The final reason for life insurance is estate planning, and most families use it to balance the inheritance of their heirs. For example, one adult heir would inherit the family home (worth $400K) while the other would get the $400K life insurance payout. That’s considered better than forcing the heirs to divide up the real estate (and agreeing on the rest of the probate issues).
Another estate-planning benefit of life insurance could pay the federal/state estate taxes or the cost of probate– the popular media stereotype for this situation is not having to sell the family farm or business to pay the taxes and probate fees. My spouse and I are planning to (1) spend enough money while we’re alive to avoid estate taxes when we’re dead and (2) use a revocable living trust to avoid probate fees.
Term, Whole, or Permanent Life Insurance?
In almost all of the examples above, I’d buy the cheapest policy: term insurance. Term is strictly insurance instead of a hybrid insurance/investment policy like permanent insurance or whole life insurance. The key to buying cheap insurance is making sure that you continue to save for financial independence and grow your ability to self-insure. If you’re saving money with a cheaper term insurance policy, then make sure you actually invest those savings instead of frittering them away on lifestyle.
Whole life is almost always a worse investment than “buy term and invest the premium difference”. Most people don’t have the discipline to invest the difference, so whole life (and its growing cash value) can become a form of forced savings for those who would otherwise save even less. If you’re managing your own finances and saving for financial independence, then you probably have the skills & discipline to use term insurance and skip whole life.
My father is another example of the frustration of a whole-life policy. When my brother and I were toddlers, my father bought whole-life policies and named us sons the beneficiaries. In the early 1960s that was probably considered a good investment (or at least a feel-good investment), but by the 1980s (as long-term interest rates began a 30-year slide) the invested funds of the policies were not supporting the premiums.
Dad chose to pay more money into the policies to keep them active because they had a cash value– and because he was suffering from the sunk cost fallacy.
When I started managing his finances in 2011, I found a two-inch stack of 25 years of correspondence between him and the insurance company. They were bickering over the policy cash values and the additional premiums required to maintain them– and I could tell how angry my father was.
Today, as a cold-hearted financial engineer, I can see that Dad should have canceled the policies when he retired in the 1980s. (Or he should never have bought them in the first place.)
My brother and I both had our own careers and didn’t need any support, and we wouldn’t have needed any extra funds to handle estate probate. (I wish he’d discussed it with us.)
As a parent, though, I can understand the sentimental reasons that Dad would want to keep the cash value for “us kids” instead of cashing out the policies. After Dad maintained the whole life policies for over 40 years, another insurance agent talked him into converting them to a single-premium permanent policy.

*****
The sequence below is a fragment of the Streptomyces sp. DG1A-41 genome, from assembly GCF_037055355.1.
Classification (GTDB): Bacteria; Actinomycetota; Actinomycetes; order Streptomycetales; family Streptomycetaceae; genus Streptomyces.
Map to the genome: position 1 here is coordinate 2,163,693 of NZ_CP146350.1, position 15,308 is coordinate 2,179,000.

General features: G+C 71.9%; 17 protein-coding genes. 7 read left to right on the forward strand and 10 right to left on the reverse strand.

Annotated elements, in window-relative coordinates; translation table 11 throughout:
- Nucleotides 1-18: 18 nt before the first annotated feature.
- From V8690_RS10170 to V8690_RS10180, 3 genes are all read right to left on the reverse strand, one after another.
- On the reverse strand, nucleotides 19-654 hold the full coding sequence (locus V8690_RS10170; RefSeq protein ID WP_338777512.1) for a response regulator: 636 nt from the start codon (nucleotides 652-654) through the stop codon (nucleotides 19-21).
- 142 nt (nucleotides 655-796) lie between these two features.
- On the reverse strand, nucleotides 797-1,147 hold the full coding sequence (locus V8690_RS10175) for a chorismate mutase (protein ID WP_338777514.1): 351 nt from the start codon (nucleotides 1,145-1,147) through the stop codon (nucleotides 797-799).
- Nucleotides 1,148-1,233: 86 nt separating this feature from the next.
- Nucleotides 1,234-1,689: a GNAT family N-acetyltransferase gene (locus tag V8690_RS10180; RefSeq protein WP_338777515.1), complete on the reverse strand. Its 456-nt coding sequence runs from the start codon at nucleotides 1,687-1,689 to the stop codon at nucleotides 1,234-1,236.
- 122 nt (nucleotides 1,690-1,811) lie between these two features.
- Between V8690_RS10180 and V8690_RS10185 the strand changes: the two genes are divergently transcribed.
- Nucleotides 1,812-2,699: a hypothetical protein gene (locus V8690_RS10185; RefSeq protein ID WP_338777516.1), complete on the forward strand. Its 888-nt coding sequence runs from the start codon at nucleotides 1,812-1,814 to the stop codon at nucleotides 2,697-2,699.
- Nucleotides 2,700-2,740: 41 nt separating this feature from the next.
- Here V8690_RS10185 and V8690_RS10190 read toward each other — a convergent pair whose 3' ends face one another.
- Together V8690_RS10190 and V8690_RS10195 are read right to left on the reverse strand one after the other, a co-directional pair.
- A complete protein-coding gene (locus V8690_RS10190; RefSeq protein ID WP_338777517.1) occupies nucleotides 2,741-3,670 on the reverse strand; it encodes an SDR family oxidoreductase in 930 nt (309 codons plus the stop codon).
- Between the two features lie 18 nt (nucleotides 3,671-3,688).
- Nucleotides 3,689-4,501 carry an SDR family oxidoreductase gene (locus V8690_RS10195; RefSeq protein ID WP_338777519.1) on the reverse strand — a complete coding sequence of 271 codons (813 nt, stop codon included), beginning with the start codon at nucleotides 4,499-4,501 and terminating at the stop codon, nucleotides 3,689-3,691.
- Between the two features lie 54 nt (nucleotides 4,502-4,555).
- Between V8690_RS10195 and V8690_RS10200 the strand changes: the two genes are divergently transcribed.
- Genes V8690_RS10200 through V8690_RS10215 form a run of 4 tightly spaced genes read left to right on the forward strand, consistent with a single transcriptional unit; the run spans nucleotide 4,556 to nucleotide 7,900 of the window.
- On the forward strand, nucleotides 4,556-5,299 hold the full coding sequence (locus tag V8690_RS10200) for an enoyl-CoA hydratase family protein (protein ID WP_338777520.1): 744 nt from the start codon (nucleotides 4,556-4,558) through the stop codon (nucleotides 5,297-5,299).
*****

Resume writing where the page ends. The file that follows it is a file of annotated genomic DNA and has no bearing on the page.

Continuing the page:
It’s permanently paid up but it will never gain any additional face value to offset inflation. His four decades of premiums have been a terrible investment– almost as bad as investing all of an IRA in CDs. It might even be worse than CDs because insurance companies invest most whole-life and permanent policies in long-term bonds.
Other Insurance Situations
Several of my friends have children with lifetime health conditions or disabilities. Their kids may receive some SSDI, state care, Medicare, or Medicaid benefits, but their parents are also heavily insured to fund a special needs trust for lifetime income. One of them was able to provide insurance with his military pension by using the SBP “insurable interest” benefit for adult (disabled) children.
Finally, if you were planning to leave the military but wanted Veteran’s Group Life Insurance during your bridge career, then it makes sense to have SGLI in effect before you resign. You’d be able to convert the SGLI to VGLI without a physical exam or underwriting, but VGLI is not always as cheap as term insurance. It’s simply easier for a veteran to purchase VGLI, especially if the veteran is concerned about a disability rating or a pre-existing condition.
Figure Out Your Life Insurance Needs!
If you’re trying to settle on a dollar figure then I’d balance USAA’s life insurance calculator (and premium quotes) against the quotes from the Navy Mutual Life Insurance website and this list of the best life insurance companies on Good Financial Cents (Jeff Rose is a military veteran, personal-finance blogger, and CFP).
They’ll help you estimate the amount of insurance you want. Then they’ll give you a wide range of quotes as well as the details of physical exams, pre-existing conditions, high-risk sports/hobbies, and underwriting. If you’re a member of MOAA or any other military support organizations then you’d also want to investigate their affiliated insurance programs.
So get over your mortality, think about your insurance needs, run the calculators and get quotes, and buy a policy if you need one!
A little insurance help?
After you help yourself with your insurance needs, I could use your help with other military readers. This post will become part of an eBook about making good insurance decisions, and readers love the advice and personal stories of military families. If you’d like to contribute your advice & stories to the eBook, then you’ll have a vote on what military charities receive the royalties (currently Wounded Warrior Project and Fisher House Foundation). Please share in the comments below or contact me or e-mail NordsNords at Gmail!